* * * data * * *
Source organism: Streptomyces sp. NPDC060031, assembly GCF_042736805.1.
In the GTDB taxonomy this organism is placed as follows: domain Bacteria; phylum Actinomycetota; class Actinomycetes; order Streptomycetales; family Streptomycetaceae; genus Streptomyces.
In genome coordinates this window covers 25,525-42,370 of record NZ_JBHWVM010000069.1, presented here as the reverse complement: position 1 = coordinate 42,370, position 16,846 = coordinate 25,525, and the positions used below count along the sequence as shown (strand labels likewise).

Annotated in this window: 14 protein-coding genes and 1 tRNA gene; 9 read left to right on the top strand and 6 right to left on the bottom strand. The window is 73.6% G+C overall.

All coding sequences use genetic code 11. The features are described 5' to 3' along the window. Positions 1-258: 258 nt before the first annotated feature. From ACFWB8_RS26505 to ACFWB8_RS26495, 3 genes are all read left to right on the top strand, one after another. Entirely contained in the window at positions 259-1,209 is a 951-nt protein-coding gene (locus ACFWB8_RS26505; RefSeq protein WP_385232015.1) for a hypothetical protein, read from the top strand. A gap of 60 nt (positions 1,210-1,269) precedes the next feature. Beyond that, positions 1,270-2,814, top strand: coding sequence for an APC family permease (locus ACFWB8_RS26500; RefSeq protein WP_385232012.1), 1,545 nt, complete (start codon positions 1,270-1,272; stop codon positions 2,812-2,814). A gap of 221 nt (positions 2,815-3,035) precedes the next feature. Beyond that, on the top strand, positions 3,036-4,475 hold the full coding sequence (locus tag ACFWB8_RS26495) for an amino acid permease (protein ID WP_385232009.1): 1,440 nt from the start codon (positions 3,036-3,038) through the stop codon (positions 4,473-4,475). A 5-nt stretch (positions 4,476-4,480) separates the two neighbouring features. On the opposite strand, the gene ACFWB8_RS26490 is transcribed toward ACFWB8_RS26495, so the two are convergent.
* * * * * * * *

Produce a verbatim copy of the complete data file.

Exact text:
Source organism: Streptomyces sp. NPDC060031, assembly GCF_042736805.1.
In the GTDB taxonomy this organism is placed as follows: domain Bacteria; phylum Actinomycetota; class Actinomycetes; order Streptomycetales; family Streptomycetaceae; genus Streptomyces.
In genome coordinates this window covers 25,525-42,370 of record NZ_JBHWVM010000069.1, presented here as the reverse complement: position 1 = coordinate 42,370, position 16,846 = coordinate 25,525, and the positions used below count along the sequence as shown (strand labels likewise).

Annotated in this window: 14 protein-coding genes and 1 tRNA gene; 9 read left to right on the top strand and 6 right to left on the bottom strand. The window is 73.6% G+C overall.

All coding sequences use genetic code 11. The features are described 5' to 3' along the window. Positions 1-258: 258 nt before the first annotated feature. From ACFWB8_RS26505 to ACFWB8_RS26495, 3 genes are all read left to right on the top strand, one after another. Entirely contained in the window at positions 259-1,209 is a 951-nt protein-coding gene (locus ACFWB8_RS26505; RefSeq protein WP_385232015.1) for a hypothetical protein, read from the top strand. A gap of 60 nt (positions 1,210-1,269) precedes the next feature. Beyond that, positions 1,270-2,814, top strand: coding sequence for an APC family permease (locus ACFWB8_RS26500; RefSeq protein WP_385232012.1), 1,545 nt, complete (start codon positions 1,270-1,272; stop codon positions 2,812-2,814). A gap of 221 nt (positions 2,815-3,035) precedes the next feature. Beyond that, on the top strand, positions 3,036-4,475 hold the full coding sequence (locus tag ACFWB8_RS26495) for an amino acid permease (protein ID WP_385232009.1): 1,440 nt from the start codon (positions 3,036-3,038) through the stop codon (positions 4,473-4,475). A 5-nt stretch (positions 4,476-4,480) separates the two neighbouring features. On the opposite strand, the gene ACFWB8_RS26490 is transcribed toward ACFWB8_RS26495, so the two are convergent.